The following measurements were made in the field at the time of sampling at two sites in each stream; namely above the influence of marine water (above High Water Mark or aHWM) and at the High Water Mark (HWM):

  • flow determination followed SSI FreshWater Catalogue measurement procedures.  The creek flow measurement procedures adopted (at above HWM sites only) followed province guidelines (province reviewed, 2023) where possible.  
  • a handheld Oakton (WD-35634-35 PCTS Testr50) was used to measure water temperature, specific conductivity and pH, and a YSI PRO-DO probe for Dissolved Oxygen (DO) measurements. 

FWC data capture management workflows were followed for systematic field measurement data capture in an SSIFWC Epicollect5 cloud database, and watershed setting and water quantity are available online for viewing (SSIFWC webmap) and for further data analysis (SSIFWC – Pacific DataStream).

The following samples were collected at two sites within each stream and analyzed by MB Labs (Sidney)

  • Coliform samples were taken during all three events, and analysed for total coliform, E. coli and fecal coliform via membrane filtration method, and results were reported in colony forming units (CFU) per 100ml. Samples were collected, transported, and analyzed according to recognized, standardized field and transport conditions (MB Labs How to Take Water Sample).
  • Metals were analyzed once (First flush, event B. i.e. Fall).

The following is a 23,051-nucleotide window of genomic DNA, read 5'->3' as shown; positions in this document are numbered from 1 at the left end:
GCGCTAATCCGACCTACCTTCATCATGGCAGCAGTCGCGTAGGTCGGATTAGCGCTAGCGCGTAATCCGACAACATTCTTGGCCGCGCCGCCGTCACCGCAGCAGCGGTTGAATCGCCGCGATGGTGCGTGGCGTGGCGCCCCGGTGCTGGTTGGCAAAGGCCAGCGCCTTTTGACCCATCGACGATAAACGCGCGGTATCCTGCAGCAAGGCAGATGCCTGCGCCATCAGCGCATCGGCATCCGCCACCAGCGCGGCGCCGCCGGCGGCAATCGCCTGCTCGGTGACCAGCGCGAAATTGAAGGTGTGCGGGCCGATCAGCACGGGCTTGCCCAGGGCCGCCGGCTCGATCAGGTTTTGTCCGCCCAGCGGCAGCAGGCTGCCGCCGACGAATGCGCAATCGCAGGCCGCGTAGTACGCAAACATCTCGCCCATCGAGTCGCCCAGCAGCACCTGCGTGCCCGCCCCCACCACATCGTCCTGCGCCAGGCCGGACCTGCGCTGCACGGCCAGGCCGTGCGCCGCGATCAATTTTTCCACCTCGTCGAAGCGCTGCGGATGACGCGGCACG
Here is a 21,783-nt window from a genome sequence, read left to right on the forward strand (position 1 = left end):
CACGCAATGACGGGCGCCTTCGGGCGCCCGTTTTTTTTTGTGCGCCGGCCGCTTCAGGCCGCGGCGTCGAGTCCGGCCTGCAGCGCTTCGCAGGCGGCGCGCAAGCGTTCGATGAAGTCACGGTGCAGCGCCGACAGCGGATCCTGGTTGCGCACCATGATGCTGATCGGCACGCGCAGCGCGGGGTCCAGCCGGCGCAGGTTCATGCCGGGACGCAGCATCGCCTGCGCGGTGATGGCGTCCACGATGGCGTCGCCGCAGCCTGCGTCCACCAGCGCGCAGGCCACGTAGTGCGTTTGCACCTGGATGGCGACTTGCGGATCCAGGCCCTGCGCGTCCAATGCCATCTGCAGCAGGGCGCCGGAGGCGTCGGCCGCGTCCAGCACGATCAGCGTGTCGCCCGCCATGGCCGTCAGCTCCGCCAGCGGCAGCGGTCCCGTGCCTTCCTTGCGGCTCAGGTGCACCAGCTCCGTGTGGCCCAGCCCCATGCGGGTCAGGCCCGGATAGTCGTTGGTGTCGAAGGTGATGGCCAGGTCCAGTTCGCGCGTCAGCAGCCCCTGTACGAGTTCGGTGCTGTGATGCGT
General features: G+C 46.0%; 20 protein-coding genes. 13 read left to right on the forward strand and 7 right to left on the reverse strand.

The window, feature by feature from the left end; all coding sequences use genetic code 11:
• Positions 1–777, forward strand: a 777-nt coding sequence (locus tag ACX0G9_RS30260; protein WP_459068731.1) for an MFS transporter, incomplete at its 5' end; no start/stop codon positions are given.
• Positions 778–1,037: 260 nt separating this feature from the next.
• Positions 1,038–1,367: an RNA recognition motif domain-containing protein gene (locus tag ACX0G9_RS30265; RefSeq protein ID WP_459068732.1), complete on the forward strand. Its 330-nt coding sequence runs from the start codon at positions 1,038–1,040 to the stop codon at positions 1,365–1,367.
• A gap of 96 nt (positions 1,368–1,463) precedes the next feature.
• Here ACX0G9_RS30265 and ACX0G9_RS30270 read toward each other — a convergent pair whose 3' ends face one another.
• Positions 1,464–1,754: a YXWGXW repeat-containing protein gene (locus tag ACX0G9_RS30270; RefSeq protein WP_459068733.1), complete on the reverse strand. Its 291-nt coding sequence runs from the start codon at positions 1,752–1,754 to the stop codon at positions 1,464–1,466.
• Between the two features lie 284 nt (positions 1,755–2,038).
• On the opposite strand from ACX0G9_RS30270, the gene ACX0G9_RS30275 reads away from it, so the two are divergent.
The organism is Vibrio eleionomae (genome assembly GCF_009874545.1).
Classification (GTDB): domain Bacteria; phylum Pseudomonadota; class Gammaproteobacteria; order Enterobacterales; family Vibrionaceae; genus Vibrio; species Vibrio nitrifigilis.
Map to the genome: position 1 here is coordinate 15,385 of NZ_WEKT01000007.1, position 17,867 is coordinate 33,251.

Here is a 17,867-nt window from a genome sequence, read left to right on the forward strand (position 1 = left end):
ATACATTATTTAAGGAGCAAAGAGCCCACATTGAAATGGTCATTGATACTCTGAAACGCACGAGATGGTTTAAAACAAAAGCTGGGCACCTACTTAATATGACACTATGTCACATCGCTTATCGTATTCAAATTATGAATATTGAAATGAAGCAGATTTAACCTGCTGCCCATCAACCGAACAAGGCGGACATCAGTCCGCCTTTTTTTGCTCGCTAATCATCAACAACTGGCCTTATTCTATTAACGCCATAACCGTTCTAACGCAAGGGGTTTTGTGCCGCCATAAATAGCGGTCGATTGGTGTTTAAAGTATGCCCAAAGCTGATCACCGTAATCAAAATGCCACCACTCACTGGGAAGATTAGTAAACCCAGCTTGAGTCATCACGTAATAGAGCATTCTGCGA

What did we find?

1. Water properties

Measurements of basic water properties were consistent with seasonal expectations (Table 2). Average temperature in the summer (x  = 13.8 ℃ ± 0.62) was higher than average temperatures in the fall (x  = 6.7 ℃ ± 0.44) or winter (x  = 4.9 ℃ ± 0.14).  The inverse was found to be true for dissolved oxygen, with highest levels apparent in the winter (x  = 12.44 mg/L ± 0.07) than in the fall (x  = 11.21 mg/L ± 0.28) or summer (x  = 9.44 mg/L ± 0.17).

Table 2: Basic water properties for upstream creek (aHWM) sites – summer, fall and winter

Seasonal variation in flow, temperature, and dissolved oxygen illustrate the influence of precipitation and creek discharge, while higher conductivity levels in summer and (early) fall point to a strong influence of groundwater on surface water properties prior to the rains.

A. Summer
1-Fulford2-Soule3-Geralds4-Fern5-Larlow6-Ruby Alton7-Central RolandAverage
pH8.278.277.988.298.18NA8.908.32 ± 0.13
Conductivity (uS/cm)191136256209209NA304217 ± 23.5
Temperature ()13.412.715.711.915.5NA13.413.8 ± 0.62
Dissolved Oxygen (mg/L)9.489.879.749.379.46NA8.709.44 ± 0.17
Flow (L/s)NA1.72NA0.100.26NANA0.99 ± 0.73
B. Fall
1-Fulford2-Soule3-Geralds4-Fern5-Larlow6-Ruby Alton7-Central RolandAverage
pH7.927.817.777.837.858.008.057.89 ± 0.04
Conductivity (uS/cm)212150253227239209348234 ± 22.7
Temperature () ± 0.44
Dissolved Oxygen (mg/L)11.2711.6910.1010.8110.6511.6712.3011.21 ± 0.28
Flow (L/s)NA4.741.920.210.47NANA2.38 ± 1.25
C. Winter
1-Fulford2-Soule3-Geralds4-Fern5-Larlow6-Ruby Alton7-Central RolandAverage
pH7.897.407.457.697.457.507.527.56 ± 0.07
Conductivity (uS/cm)12499117110126113119115 ± 3.52
Temperature () ± 0.14
Dissolved Oxygen (mg/L)12.4012.2812.3312.4412.7612.6212.2712.44 ± 0.07
Flow (L/s)NANA19.215.0222.81NANA15.68 ± 5.43

Figure 3: Seasonal variations in conductivity speak to the interplay between precipitation patterns and groundwater influences

The seven creek measurements at three time points in this study are consistent with observations made as part of the wider Salt Spring Island FreshWater Catalogue project(cf. FWC on Pacific Datastream). The vertical black lines indicate the three sampling events summer (A), fall (B), and winter (C)  2022 – 2023.

2. Coliform